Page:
A Culture of Corruption

Author: Daniel Jordan Smith
Publisher: Princeton University Press
ISBN: 1400837227
Release Date: 2010-12-16
Genre: Social Science

E-mails proposing an "urgent business relationship" help make fraud Nigeria's largest source of foreign revenue after oil. But scams are also a central part of Nigeria's domestic cultural landscape. Corruption is so widespread in Nigeria that its citizens call it simply "the Nigerian factor." Willing or unwilling participants in corruption at every turn, Nigerians are deeply ambivalent about it--resigning themselves to it, justifying it, or complaining about it. They are painfully aware of the damage corruption does to their country and see themselves as their own worst enemies, but they have been unable to stop it. A Culture of Corruption is a profound and sympathetic attempt to understand the dilemmas average Nigerians face every day as they try to get ahead--or just survive--in a society riddled with corruption. Drawing on firsthand experience, Daniel Jordan Smith paints a vivid portrait of Nigerian corruption--of nationwide fuel shortages in Africa's oil-producing giant, Internet cafés where the young launch their e-mail scams, checkpoints where drivers must bribe police, bogus organizations that siphon development aid, and houses painted with the fraud-preventive words "not for sale." This is a country where "419"--the number of an antifraud statute--has become an inescapable part of the culture, and so universal as a metaphor for deception that even a betrayed lover can say, "He played me 419." It is impossible to comprehend Nigeria today--from vigilantism and resurgent ethnic nationalism to rising Pentecostalism and accusations of witchcraft and cannibalism--without understanding the role played by corruption and popular reactions to it. Some images inside the book are unavailable due to digital copyright restrictions.

The Idealist

Author: Nina Munk
Publisher: Anchor
ISBN: 9780385537742
Release Date: 2013-09-10
Genre: Social Science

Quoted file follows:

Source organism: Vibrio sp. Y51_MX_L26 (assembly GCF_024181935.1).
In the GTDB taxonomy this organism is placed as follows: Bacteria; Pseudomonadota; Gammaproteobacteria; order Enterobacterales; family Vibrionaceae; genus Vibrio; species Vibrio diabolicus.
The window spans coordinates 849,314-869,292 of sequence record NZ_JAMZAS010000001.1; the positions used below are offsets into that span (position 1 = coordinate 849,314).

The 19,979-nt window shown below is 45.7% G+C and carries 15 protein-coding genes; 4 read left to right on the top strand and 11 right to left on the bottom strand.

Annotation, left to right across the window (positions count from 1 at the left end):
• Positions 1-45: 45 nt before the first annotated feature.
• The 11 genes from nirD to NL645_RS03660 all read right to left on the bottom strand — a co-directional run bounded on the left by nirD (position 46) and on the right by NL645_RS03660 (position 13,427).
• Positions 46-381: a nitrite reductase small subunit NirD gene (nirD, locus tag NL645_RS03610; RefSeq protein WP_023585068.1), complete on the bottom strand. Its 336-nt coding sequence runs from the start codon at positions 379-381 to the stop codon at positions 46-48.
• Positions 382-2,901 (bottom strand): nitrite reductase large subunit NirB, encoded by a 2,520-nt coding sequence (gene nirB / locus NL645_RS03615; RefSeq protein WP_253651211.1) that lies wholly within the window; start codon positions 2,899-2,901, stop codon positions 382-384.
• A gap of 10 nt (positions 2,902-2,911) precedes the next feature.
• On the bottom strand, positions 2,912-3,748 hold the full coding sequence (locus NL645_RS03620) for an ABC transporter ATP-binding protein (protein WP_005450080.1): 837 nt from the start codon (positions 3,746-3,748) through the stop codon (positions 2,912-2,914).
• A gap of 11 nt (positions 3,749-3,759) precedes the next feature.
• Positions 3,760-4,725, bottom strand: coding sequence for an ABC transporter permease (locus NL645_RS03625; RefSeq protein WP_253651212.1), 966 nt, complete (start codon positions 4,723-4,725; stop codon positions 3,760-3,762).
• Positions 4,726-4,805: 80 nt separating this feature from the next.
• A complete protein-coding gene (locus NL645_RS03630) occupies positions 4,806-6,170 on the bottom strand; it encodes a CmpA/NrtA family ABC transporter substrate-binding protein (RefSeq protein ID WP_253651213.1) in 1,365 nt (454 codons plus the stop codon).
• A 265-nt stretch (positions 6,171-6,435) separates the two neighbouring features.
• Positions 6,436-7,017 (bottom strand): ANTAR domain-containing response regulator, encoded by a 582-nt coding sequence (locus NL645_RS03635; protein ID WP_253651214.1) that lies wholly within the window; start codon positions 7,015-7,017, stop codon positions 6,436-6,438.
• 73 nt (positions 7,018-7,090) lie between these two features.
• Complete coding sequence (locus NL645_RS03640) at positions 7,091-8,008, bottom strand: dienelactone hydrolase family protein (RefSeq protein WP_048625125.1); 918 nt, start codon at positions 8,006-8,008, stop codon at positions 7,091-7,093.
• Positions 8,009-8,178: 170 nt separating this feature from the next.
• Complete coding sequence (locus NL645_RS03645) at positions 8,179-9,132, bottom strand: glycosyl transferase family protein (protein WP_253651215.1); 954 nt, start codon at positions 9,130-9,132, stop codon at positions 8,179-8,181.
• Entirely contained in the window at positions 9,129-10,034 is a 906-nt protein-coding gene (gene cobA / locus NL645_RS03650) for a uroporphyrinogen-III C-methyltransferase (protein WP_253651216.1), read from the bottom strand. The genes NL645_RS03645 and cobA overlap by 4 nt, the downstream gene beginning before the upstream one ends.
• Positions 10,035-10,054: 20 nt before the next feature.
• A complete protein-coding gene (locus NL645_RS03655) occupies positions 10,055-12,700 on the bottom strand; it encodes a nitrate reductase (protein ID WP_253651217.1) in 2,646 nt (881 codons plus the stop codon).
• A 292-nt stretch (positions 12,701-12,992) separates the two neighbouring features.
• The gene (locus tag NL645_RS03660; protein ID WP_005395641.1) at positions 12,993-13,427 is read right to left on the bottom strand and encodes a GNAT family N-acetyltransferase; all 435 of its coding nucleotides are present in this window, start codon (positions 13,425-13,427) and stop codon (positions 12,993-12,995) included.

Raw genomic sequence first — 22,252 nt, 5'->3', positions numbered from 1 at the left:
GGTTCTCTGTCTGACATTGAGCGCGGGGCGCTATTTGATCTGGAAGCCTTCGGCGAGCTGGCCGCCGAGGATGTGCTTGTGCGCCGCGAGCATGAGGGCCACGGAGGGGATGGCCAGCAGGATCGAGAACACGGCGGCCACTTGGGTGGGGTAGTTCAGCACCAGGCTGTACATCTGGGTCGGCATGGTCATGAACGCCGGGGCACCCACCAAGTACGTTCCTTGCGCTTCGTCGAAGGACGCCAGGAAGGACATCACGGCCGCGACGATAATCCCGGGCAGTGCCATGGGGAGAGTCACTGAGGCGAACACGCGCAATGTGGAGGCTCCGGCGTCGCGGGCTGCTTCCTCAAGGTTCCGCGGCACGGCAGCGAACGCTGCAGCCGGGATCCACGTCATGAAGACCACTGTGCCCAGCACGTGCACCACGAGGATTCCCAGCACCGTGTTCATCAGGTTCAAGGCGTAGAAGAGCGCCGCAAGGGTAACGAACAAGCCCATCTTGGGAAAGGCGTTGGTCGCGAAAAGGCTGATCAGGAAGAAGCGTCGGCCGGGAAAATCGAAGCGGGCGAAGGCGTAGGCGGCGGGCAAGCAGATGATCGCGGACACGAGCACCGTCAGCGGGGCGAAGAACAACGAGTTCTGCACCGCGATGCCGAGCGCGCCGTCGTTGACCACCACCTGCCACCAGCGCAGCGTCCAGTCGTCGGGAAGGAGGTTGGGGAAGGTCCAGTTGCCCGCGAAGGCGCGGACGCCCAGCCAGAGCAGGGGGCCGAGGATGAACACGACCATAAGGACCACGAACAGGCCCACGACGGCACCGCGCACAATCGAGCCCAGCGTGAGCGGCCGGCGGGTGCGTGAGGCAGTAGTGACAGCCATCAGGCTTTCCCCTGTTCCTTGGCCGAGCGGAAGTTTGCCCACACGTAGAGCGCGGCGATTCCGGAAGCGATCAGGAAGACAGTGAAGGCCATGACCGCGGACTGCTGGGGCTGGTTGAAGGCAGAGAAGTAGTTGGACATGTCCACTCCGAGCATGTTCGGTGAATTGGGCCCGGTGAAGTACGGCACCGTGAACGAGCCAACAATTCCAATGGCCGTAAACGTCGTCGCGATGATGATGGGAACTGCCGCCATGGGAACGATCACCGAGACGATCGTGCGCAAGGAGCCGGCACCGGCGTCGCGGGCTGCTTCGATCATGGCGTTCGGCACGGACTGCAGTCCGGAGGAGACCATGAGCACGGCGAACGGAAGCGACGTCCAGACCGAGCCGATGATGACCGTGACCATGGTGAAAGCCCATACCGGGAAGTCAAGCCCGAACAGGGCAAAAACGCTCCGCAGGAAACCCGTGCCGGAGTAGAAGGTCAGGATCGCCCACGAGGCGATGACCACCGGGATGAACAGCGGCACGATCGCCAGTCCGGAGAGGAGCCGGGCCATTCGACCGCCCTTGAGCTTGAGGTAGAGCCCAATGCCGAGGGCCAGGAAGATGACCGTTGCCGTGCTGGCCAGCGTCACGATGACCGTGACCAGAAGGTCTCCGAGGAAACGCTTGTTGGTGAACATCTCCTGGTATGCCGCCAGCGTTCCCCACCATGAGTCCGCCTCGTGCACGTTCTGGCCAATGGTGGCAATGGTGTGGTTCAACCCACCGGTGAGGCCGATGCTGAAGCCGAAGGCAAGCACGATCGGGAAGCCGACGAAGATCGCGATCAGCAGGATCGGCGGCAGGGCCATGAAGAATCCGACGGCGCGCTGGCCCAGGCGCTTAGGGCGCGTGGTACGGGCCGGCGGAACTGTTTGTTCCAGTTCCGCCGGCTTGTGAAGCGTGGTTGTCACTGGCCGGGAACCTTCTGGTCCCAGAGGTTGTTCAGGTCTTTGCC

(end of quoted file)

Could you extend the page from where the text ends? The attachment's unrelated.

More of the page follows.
NAMED ONE OF THE BEST BOOKS OF THE YEAR BY Bloomberg • Forbes • The Spectator Recipient of Foreign Policy's 2013 Albie Award A powerful portrayal of Jeffrey Sachs's ambitious quest to end global poverty "The poor you will always have with you," to cite the Gospel of Matthew 26:11. Jeffrey Sachs—celebrated economist, special advisor to the Secretary General of the United Nations, and author of the influential bestseller The End of Poverty—disagrees. In his view, poverty is a problem that can be solved. With single-minded determination he has attempted to put into practice his theories about ending extreme poverty, to prove that the world's most destitute people can be lifted onto "the ladder of development." In 2006, Sachs launched the Millennium Villages Project, a daring five-year experiment designed to test his theories in Africa. The first Millennium village was in Sauri, a remote cluster of farming communities in western Kenya. The initial results were encouraging. With his first taste of success, and backed by one hundred twenty million dollars from George Soros and other likeminded donors, Sachs rolled out a dozen model villages in ten sub-Saharan countries. Once his approach was validated it would be scaled up across the entire continent. At least that was the idea. For the past six years, Nina Munk has reported deeply on the Millennium Villages Project, accompanying Sachs on his official trips to Africa and listening in on conversations with heads-of-state, humanitarian organizations, rival economists, and development experts. She has immersed herself in the lives of people in two Millennium villages: Ruhiira, in southwest Uganda, and Dertu, in the arid borderland between Kenya and Somalia. Accepting the hospitality of camel herders and small-hold farmers, and witnessing their struggle to survive, Munk came to understand the real-life issues that challenge Sachs's formula for ending global poverty. THE IDEALIST is the profound and moving story of what happens when the abstract theories of a brilliant, driven man meet the reality of human life.